Photo: Craig Blankenhorn (HBO)

There’s a really nice shot in the middle of this Divorce episode where the ex-spouses and their dates stand as basically mirror images of each other. Like-minded hair, outfits, even height differentials. The similarities are so telling. When we enter a new relationship, if we’re the same person, why do we think things are going to wind up differently this time, even with new other people?

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Robert is a bit shaken by this realization after Nick points that he definitely has a “type”: small, strong blondes. Jackie and Frances are both confident small business owners, but the thought that he may be diving deeper into a situation similar to his marriage, spurred on by Jackie wanting to enter into a legal business partnership with him, is enough to make Robert momentarily skittish about his relationship.

Frances is in a similar parallel: She starts the episode by lying to Andrew about the real reason her marriage failed (her infidelity). This ends up coming back to bite her when she reveals the truth to Andrew later, after the gallery opening. He immediately reverts to the churlish, bitter, wronged husband he was, lashing out at Frances with some anger clearly left over for his ex. But Frances was ready to break it off with Andrew anyway after feeling guilty about getting asked out by Skip: another unwelcome reminder from her own marriage.

Actually, Andrew is only the first of the two central relationships Frances ends in “Going, Going… Gone.” Turns out that Skip has scooped up Sylvia from right under Frances’ nose, and now it’s Frances who feels betrayed. She does, and rightfully lashes out herself. I don’t blame her, especially with all the cajoling she had to do to get Sylvia to do a show in the first place, but I also don’t blame Sylvia for taking advantage of this opportunity. But now it’s Frances’ turn to be left, and it’s probably even more painful than a romantic breakup, as Sylvia’s success was supposed to help launch her own career as well.

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It’s said that insanity is doing the same thing over and over again and expecting a different result. It’s why getting into relationships so quickly post-divorce, like Robert and Frances did, is usually a bad idea. And maybe why those relationships are turning out to resemble the one they had before. Maybe that’s why the two turned to text each other in the middle of the night: Robert to congratulate Frances, who can’t even respond because it’ll mean having to thank Jackie as well. The ongoing theme of this season appears to be how much Frances and Robert are still tangled up with each other—whether they realize it or not, as Nick points out—even after Divorce.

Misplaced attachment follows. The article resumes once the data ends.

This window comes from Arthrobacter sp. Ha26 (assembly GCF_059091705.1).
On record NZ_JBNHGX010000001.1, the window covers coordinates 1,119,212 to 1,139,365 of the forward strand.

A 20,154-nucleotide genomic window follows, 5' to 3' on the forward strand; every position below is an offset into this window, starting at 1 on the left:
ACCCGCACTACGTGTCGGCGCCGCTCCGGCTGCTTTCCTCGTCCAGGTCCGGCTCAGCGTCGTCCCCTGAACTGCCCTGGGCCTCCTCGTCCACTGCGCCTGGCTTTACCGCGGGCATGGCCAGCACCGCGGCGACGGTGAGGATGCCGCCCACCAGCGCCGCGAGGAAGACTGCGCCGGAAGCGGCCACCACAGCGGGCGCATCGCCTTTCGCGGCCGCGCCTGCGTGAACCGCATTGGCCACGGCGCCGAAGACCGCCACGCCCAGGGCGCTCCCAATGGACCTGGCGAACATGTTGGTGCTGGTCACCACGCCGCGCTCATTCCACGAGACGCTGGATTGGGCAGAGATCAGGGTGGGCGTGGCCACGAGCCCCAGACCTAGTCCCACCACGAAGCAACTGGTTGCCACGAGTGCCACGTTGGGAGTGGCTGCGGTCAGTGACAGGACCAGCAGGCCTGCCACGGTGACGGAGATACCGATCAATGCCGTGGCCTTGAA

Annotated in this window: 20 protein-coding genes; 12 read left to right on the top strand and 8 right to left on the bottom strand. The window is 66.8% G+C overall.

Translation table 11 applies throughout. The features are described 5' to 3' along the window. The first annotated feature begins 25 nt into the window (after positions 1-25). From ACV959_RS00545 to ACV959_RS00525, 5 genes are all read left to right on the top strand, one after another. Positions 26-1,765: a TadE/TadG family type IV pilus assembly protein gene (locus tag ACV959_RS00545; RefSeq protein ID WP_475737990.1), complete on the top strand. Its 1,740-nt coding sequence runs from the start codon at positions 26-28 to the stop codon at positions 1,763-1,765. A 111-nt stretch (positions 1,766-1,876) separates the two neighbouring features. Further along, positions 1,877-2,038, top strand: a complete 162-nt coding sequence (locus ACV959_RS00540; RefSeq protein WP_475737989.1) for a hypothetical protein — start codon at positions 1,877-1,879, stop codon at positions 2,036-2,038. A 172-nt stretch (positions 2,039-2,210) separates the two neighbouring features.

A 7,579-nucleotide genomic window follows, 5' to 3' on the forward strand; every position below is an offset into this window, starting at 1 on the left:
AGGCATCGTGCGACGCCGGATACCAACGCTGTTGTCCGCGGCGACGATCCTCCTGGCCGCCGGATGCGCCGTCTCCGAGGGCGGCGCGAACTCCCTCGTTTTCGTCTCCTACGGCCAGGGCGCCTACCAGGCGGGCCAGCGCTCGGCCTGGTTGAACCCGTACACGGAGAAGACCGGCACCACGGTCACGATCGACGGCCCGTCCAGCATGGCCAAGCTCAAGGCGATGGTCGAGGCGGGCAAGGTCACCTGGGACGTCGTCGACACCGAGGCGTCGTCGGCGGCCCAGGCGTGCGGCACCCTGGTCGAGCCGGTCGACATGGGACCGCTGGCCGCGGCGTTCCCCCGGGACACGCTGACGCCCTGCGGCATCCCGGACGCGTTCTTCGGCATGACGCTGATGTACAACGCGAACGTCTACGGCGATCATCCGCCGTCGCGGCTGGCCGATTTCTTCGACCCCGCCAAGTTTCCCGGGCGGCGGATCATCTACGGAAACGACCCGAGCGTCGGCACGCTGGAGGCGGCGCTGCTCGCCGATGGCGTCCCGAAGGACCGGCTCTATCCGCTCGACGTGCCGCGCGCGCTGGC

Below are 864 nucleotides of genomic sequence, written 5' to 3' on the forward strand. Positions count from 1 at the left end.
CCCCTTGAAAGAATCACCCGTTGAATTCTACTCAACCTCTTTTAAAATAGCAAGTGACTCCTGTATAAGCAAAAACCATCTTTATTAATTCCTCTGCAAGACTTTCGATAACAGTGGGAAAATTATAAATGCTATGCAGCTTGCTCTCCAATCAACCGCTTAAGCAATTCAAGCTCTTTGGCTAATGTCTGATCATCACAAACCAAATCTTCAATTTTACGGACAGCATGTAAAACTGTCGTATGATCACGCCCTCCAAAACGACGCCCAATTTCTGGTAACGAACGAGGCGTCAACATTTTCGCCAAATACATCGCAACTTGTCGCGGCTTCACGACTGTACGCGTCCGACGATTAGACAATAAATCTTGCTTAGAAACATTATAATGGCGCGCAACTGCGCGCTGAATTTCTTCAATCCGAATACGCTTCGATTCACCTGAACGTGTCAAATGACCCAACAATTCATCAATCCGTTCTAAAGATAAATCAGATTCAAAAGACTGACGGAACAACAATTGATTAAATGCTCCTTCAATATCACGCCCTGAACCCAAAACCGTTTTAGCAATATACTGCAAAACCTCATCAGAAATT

Stray observations

  • Just a petty note that I started thinking about at length this episode: Where does everyone’s money come from? Robert and Jackie are selling houses together, but doesn’t he have to be a licensed realtor to do that? How is Frances able to keep that house with whatever sparse income she must be making at the gallery? And does she have to share that with Robert (just remembering her big reason for not taking that awesome job last season). Since Robert was working construction at the beginning of the season and last season a lot was made of how in debt they were, just wondering what happened to all the money. Maybe Jackie buying Robert’s house helped pay it off?
  • Not that interested in Dallas’ almost-divorced younger guy, but again, she looked amazing at the opening.
  • Nick hilariously announces in his toast that Diane is reluctant to call attention to herself.
  • Kind of surprised that the kids wouldn’t want to come to their mom’s first big gallery opening, but knowing those kids, maybe not.
  • Ending song: Finally, a female vocal: “(I Never Promised You A) Rose Garden” was a huge crossover hit for country artist Lynn Anderson, with lyrics that seem spot-on appropriate here: “Along with the sunshine there’s gotta be a little rain sometime”:

  • Next week: Second season finale. Any speculations on if we can expect a Divorce season three? I really don’t hear a lot of chatter about this show. Other than here, of course.

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